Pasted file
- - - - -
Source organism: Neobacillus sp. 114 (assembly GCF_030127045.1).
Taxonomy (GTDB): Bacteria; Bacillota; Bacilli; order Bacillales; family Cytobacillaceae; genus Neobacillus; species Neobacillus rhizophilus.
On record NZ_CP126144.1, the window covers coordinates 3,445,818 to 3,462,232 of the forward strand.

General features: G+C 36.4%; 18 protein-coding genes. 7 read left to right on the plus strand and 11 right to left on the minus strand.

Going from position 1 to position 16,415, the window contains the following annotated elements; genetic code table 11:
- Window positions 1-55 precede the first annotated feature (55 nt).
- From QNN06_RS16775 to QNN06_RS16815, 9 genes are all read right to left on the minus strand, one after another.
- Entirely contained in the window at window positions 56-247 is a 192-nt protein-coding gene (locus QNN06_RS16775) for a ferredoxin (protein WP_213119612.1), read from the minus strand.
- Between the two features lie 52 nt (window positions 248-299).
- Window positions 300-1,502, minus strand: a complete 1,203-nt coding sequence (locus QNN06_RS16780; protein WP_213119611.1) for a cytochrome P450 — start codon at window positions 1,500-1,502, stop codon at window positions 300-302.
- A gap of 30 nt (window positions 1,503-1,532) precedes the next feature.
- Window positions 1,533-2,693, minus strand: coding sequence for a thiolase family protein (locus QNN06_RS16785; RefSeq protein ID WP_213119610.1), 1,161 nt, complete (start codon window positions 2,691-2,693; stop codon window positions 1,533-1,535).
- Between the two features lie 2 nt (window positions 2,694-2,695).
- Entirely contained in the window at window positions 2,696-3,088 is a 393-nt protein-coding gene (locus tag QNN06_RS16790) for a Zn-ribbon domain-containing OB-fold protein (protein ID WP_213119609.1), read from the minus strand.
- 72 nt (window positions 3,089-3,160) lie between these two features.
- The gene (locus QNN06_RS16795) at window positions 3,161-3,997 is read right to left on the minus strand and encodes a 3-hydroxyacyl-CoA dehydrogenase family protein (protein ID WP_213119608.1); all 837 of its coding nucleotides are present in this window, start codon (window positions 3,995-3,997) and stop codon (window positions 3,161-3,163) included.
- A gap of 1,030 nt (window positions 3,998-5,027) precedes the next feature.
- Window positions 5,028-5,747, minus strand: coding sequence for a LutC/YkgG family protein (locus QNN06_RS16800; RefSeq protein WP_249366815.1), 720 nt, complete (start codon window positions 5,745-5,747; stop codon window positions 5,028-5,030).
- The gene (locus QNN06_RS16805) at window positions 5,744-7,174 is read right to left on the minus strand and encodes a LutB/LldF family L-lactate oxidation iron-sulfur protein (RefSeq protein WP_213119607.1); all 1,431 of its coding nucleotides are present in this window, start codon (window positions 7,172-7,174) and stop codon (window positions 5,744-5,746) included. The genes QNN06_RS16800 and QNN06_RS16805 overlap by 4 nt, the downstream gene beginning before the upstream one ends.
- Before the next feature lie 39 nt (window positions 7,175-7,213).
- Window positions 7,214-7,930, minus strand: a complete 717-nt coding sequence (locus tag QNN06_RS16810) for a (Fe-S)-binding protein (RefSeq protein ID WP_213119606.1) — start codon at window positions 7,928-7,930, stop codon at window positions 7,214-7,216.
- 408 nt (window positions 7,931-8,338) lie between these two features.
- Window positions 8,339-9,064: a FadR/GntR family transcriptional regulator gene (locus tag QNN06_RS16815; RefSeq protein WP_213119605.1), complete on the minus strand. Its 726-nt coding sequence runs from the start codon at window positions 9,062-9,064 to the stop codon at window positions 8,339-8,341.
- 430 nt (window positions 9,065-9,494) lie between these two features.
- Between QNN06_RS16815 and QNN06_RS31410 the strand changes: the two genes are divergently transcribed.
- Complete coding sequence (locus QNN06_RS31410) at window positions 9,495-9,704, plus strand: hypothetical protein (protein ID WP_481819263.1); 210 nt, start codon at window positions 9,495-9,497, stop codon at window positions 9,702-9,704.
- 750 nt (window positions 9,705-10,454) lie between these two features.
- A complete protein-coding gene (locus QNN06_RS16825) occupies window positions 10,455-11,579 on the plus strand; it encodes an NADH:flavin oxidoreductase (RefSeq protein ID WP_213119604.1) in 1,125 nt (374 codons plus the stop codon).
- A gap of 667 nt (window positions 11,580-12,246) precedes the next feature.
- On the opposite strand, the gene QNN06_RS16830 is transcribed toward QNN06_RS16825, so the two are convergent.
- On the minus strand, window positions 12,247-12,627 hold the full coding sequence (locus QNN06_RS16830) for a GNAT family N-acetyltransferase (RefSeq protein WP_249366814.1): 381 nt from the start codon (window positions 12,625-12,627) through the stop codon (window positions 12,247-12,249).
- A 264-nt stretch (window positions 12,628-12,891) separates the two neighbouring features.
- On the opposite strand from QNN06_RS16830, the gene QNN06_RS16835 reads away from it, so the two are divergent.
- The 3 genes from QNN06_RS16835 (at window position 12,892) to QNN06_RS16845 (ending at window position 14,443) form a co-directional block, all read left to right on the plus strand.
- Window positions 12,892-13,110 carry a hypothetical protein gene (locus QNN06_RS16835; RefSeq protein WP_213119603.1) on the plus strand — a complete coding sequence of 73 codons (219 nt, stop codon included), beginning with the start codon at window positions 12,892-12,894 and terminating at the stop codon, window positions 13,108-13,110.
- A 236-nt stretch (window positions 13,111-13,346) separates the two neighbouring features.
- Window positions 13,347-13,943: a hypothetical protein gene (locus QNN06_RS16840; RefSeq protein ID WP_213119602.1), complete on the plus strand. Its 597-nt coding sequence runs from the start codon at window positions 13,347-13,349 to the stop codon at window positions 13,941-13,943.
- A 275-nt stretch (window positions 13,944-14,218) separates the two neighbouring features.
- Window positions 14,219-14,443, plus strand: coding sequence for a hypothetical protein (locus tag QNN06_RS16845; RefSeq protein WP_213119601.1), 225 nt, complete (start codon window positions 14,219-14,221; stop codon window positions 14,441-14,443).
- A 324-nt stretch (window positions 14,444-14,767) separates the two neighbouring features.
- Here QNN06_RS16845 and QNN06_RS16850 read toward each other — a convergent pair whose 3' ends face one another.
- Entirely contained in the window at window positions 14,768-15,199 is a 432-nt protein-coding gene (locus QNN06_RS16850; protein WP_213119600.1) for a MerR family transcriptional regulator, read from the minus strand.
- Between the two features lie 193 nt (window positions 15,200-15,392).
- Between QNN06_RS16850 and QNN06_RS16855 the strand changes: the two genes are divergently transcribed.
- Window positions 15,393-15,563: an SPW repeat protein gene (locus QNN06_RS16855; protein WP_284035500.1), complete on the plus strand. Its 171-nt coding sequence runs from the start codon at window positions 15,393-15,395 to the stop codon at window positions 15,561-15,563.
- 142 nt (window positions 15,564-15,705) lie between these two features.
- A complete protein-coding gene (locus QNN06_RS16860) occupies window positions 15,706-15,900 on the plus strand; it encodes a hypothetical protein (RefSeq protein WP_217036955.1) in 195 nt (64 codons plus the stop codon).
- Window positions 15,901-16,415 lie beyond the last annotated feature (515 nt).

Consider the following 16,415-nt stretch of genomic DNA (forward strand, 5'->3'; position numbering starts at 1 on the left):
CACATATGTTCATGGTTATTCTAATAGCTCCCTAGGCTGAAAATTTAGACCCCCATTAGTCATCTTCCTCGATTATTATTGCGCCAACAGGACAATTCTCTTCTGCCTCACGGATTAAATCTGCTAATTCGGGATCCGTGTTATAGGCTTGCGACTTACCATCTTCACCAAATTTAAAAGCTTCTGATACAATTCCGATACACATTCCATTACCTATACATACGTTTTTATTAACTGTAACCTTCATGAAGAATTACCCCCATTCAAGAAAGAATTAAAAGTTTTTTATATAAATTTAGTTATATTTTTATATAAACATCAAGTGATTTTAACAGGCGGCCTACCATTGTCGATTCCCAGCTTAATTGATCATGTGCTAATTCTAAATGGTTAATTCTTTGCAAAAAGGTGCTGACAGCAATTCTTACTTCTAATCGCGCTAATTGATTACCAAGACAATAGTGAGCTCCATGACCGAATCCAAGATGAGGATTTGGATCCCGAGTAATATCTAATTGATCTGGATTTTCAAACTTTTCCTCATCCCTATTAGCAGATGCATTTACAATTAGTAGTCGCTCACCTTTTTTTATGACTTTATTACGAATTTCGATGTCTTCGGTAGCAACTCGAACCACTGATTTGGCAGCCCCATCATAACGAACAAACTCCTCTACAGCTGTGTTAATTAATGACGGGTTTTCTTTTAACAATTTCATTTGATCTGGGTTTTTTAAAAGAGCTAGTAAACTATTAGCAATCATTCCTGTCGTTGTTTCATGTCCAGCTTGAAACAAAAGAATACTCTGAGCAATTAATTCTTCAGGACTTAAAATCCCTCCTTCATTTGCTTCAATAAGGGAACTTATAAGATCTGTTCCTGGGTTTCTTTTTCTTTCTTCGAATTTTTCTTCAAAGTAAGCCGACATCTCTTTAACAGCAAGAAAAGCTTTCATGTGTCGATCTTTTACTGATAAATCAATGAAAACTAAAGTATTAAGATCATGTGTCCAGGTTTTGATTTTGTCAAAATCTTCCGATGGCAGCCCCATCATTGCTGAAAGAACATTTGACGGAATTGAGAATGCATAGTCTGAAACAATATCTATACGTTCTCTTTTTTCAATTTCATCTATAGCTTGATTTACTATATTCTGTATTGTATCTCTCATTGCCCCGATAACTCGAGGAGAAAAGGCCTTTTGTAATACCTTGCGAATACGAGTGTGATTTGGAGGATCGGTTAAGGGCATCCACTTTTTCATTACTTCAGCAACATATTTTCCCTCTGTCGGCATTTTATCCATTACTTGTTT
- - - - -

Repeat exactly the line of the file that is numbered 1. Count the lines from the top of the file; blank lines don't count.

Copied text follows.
Source organism: Neobacillus sp. 114 (assembly GCF_030127045.1).